And you thought it was for complaining about winter, and grumpily putting away shiny decorations.. p’shaw. (okay, I can multitask, I can do those WHILE I’m embroidering!) As I mentioned last week, we decided that the fact that the East Kingdom Embroidery guild category list has one for each month of 2020 was just too much to look past. Ergo, January is for appliqué.
When I decided on this project, I knew exactly what appliqué was going to be. A friend (and I wish I could remember who, so I could beg them for class notes.. if it was you, ping me!), took a class in inlaid embroidery at Pennsic a few years back, and I thought it was seriously cool. I never did manage to take the class, but I also never forgot it, just lurking around in the back of my head, seed planted.
So like a good little SCAdian A&S junkie, I went off and did some cursory research and found some period examples and more information. Mostly, I’m not gonna lie here, I found Mistress Katheryn Hebenstreitz‘s fabulous bit of documentation and was confident that I was in the right realm of history, even if I still wasn’t wholly sure how to /do/ it. Minor technical detail. (Historical Textiles has a glorious write up as well. Go read it, I wish I’d found it earlier in my searching. I’ll wait. Heck, I’ll go read it again. They’re awesome, I can only aspire to be that cool someday.)
In short, inlay embroidery (also called intarsia embroidery, mosaic embroidery, inlaid appliqué.. so many search terms), involves taking wool fabric, cutting out the same motif in two colours and swapping them. Red design goes in design hole in blue fabric, blue design that came out goes in the hole waiting in the red fabric. Sew it in, add some embellishments (including gilded leather to hide the stitches, la de dah!) Sew all those squares together into awesome.
I knew I had some wool cloth left over from my viking coat, but it’s just a single colour. Using two different wools seemed like a poor idea, so clearly I should just dye the wool. Easy peasy, right?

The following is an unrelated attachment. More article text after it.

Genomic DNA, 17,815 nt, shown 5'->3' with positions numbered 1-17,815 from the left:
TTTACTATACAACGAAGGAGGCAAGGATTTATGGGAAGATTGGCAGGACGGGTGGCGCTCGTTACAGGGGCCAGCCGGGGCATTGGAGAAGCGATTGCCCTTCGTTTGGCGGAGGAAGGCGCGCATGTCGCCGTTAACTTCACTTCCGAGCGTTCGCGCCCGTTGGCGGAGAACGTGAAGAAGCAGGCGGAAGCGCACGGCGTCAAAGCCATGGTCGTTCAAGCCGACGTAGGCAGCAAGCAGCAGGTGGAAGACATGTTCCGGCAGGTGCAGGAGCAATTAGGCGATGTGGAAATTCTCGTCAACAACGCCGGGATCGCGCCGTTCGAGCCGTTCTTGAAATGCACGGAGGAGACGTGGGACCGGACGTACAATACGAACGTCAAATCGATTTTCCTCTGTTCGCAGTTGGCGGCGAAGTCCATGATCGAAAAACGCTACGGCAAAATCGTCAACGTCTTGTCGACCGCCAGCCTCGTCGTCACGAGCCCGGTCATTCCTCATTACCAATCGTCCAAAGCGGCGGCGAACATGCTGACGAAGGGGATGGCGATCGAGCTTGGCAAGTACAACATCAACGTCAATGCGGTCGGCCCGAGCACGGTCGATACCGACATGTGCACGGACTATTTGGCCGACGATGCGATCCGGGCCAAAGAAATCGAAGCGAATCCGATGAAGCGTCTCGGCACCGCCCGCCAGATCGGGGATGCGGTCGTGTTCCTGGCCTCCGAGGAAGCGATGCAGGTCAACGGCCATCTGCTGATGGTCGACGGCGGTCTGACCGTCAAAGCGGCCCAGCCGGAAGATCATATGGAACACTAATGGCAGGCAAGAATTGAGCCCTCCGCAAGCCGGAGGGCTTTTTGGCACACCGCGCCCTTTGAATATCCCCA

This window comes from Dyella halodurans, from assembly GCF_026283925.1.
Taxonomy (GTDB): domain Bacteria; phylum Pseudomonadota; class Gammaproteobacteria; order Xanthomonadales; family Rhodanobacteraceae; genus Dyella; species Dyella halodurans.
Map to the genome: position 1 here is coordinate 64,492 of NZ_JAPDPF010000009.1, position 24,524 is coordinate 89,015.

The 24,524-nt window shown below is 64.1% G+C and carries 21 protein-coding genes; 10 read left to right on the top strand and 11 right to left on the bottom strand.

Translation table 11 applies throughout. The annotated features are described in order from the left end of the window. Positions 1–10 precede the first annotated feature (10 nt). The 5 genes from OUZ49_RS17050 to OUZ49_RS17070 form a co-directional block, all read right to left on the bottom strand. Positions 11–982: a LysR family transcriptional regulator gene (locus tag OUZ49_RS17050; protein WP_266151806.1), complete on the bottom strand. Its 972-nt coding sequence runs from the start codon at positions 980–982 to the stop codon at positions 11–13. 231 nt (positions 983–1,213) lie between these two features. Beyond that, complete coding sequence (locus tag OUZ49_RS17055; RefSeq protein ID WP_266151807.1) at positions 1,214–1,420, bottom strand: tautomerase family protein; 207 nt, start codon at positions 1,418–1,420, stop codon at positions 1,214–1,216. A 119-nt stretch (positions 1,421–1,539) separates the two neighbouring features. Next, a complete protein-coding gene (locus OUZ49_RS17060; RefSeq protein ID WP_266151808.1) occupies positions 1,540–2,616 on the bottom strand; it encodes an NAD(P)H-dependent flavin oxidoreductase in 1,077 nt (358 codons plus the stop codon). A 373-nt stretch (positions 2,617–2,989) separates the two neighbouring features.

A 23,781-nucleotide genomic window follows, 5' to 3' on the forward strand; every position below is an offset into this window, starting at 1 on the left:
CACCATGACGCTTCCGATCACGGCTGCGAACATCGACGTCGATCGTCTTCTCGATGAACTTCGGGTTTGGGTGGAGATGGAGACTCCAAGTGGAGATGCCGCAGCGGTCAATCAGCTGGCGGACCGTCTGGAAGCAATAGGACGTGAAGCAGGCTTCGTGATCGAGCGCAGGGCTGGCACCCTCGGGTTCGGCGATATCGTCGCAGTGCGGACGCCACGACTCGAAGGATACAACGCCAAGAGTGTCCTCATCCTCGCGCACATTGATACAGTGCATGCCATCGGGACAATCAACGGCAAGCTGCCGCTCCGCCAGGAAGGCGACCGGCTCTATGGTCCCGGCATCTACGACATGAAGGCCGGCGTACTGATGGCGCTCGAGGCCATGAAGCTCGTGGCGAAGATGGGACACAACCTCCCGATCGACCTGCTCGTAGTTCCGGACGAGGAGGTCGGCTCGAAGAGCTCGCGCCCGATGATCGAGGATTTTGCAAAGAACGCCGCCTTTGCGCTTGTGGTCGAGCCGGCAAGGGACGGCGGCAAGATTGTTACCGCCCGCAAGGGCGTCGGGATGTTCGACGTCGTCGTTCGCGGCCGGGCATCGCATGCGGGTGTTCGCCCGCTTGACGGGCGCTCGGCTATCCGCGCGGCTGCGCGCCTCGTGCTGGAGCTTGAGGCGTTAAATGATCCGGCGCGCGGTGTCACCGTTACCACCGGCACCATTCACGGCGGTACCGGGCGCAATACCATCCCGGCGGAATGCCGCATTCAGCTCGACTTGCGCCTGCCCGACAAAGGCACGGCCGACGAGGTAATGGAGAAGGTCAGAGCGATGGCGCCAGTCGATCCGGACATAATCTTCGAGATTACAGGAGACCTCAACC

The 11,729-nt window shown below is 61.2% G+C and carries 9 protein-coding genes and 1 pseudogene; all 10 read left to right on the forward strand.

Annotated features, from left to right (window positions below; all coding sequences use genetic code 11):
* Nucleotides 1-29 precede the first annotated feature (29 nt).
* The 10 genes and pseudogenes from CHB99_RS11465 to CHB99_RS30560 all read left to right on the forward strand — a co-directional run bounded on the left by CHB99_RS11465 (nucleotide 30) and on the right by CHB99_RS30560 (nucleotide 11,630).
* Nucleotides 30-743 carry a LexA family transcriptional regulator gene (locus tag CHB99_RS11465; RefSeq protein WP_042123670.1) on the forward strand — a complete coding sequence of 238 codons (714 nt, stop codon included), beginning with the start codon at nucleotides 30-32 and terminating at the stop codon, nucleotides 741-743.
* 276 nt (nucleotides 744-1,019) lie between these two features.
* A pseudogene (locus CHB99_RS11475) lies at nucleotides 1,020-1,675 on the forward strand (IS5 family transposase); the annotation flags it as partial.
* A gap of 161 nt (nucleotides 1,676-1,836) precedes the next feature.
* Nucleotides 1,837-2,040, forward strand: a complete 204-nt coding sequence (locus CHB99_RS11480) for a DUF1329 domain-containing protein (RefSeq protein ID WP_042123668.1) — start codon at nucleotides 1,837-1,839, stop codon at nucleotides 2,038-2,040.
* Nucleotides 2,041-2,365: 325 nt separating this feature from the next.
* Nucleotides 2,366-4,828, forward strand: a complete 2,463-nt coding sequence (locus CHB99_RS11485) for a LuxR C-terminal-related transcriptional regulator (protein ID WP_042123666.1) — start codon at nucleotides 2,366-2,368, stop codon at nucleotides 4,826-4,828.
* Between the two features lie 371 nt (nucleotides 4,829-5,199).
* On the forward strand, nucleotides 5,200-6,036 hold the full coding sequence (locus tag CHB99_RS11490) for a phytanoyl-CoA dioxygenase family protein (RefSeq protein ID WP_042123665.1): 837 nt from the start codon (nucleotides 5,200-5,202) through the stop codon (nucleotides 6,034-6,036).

Apparently this wool cloth is covered in teflon or something, but it rejected my madder and the paduak dye bath in a horrific sort of way. Plan B was a blast of food dye. Take THAT, you stubborn wool. I win.
I did a rough outline of the derpy critter I liked the best, and then made a template and transferred it onto the wool. Easier said than done, for certain. A sharpie worked not too badly on the lighter colour, but that glorious dark colour I was so pleased to have gotten? Yeah. It was a bear to draw on. I ultimately used chalk to paint my template on like a stencil and cut as best I could around that. It wasn’t terrible, but needed some finicky trimming to get to fit in perfectly.
Finally I’m at the stage of sewing it in, and realizing that I have not got any gilded leather to outline it with, and not wholly certain I WANT gilded leather to outline it. Bears more thinking on. It is the period fashion (although I vaguely recall finding a source that claimed that some were outlined in cord, but of course I can’t find THAT source again.), and it would hide my messy stitches. (Working at about 60% scale to the original is fiddly, in case you needed confirmation of that obvious point.)
So that’s where I sit on this month’s Athena’s Thimble project. Progress is being made!